Making Commercials: Making Digital Connections
Animating how build-it-yourself apps can connect businesses to customers and customers to businesses.
By Michael Fickes
Producer Drew Neujahr from Roger (on the left) Roger Owner and Creative Director, Terrence Lee, at the computer.
Aiming to expand its customer base to individuals and small businesses, app-maker Mobile Roadie has developed a suite of tools that enables anyone to build an app – without knowing anything about computer code.
To advertise the new business model, the Los Angeles-based company asked mixed-media production studio Roger, also of LA, to create and produce an online video showcasing how the build-it-yourself app tools work. Roger responded with “Anthem,” a 60-second spot that earned a 2012 Silver Telly, which honors the best in TV and film production.
“The idea is to give Joe’s Coffee Shop and other small businesses a way to connect with customers,” says Terrence Lee, Roger’s owner and creative director. “We wanted the spot to illustrate how that works.”
The piece combines vignettes of real people with 3D animated objects and 2D scenes. Vignettes play out on the street, in stores, on a beach, at a home and at an entertainment event. As the characters use their apps to buy and sell, animated rectangular 3D panels emanate from the phones and tablets symbolizing the cyberspace transactions and connections.
In addition, the commercial uses scenes with 2D animated green and white maps showing outlines of continents to illustrate the routes taken by data flowing around the world.
Each scene ends with a distinctive camera move that creates a transition to the next scene. In the first scene, for instance, a woman walks out of a New York City apartment building using her mobile phone. Panels of transaction symbols grow out of her phone. As the camera looks over her shoulder, she taps an icon to purchase a T-shirt. The icon takes off, moving deeper into the screen, and the 3D camera pushes into the screen and into the 2D animation, following the icon along a map from the starting place in New York all the way to San Francisco. When the icon arrives at its destination, the camera pulls back and out of a screen, this time a tablet screen being used by the owner of a T-shirt shop. The animated transactional panels floating in the air beside the tablet suggest that he is selling lots of T-shirts.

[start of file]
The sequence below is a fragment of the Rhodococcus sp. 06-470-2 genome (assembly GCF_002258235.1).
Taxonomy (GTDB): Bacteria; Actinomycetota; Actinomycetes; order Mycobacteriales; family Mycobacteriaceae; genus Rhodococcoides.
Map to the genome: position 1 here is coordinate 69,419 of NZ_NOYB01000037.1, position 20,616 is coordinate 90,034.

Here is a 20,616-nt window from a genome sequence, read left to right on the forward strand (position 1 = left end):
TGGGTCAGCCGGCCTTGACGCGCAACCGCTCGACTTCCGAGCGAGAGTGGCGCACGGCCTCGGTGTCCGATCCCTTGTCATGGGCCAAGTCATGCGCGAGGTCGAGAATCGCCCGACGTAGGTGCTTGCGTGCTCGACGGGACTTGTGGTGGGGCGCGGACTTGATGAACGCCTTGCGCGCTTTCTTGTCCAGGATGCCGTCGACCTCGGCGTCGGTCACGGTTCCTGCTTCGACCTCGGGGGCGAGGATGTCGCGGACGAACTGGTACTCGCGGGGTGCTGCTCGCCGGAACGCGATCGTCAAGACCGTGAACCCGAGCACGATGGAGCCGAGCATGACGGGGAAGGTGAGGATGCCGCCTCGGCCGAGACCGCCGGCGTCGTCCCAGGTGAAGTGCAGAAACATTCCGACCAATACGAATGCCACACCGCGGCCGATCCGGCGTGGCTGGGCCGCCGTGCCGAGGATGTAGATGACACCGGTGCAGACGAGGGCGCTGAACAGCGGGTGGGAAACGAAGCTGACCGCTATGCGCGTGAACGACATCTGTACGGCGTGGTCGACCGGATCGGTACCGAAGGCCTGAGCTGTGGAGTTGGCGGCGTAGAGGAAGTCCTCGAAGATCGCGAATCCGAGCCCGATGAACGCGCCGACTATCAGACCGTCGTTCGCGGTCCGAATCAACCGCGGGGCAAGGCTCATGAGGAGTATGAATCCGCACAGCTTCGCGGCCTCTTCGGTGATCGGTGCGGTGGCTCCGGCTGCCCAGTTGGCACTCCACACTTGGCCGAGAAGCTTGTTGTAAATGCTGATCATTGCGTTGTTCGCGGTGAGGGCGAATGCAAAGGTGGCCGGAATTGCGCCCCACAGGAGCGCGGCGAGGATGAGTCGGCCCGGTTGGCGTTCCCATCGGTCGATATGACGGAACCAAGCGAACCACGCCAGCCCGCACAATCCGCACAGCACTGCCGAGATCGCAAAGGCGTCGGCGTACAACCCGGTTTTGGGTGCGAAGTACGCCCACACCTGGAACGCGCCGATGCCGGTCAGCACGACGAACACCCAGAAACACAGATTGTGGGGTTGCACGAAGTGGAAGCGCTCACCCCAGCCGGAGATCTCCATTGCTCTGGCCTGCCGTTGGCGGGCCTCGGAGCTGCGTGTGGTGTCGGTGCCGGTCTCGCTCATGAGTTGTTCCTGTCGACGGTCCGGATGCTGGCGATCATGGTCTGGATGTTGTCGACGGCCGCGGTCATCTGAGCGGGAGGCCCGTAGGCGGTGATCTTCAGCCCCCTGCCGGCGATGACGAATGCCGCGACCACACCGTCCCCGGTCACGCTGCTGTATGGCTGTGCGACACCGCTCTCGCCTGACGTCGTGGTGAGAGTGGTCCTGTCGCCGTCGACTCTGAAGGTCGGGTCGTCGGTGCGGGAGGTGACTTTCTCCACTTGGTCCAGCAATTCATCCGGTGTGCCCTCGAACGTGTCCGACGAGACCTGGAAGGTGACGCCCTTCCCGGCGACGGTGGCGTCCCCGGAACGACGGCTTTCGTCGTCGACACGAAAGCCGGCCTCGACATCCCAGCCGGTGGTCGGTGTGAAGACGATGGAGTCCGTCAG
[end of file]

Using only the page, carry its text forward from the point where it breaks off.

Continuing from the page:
Jon Hyde of Boxer Films shot the live footage using a Canon 7D with Digital SLR. Lee from Roger worked with Hyde to lay the groundwork for the animation. After the shoot, Lee’s production team used PF Track from The Pixel Farm in the U.K. to figure out where to position the 3D panels in each scene. PF Track analyzes scenes and finds patterns, says Lee. It calculates distances between objects and tracks how objects move in relation to each other. It ultimately enabled the animation team to composite the 3D images into the scenes, orient them properly and tie them to the various phone and tablet screens.
Next, the production team generated a 3D camera with Cinema 4D, a modeling, animation and rendering application from Germany-based MAXON Computer GmbH.
“We animated the glass panels in Cinema 4D and exported them to After Effects where we stylized the raw renderings and added reflections of the users’ faces to the 3D panels,” says Lee. “Sometimes we had to paint out reflections of the production crew in the tablet and phone screens. The biggest challenge involved making the animated panels appear to be attached to the devices. When a device turned in a user’s hands, the animations, which exist on the same plane as the flat tablet or phone, had to turn just that much.”
After Effects also handled the compositing and color correction for the project. A voiceover on top of an original music track explains the goings on in the commercial: “We live in a mobile world with unlimited reach and potential, where everyone is connected and every interaction counts.”
Mobile Roadie has a vision of this emerging mobile world, and “Anthem” brings that vision to life.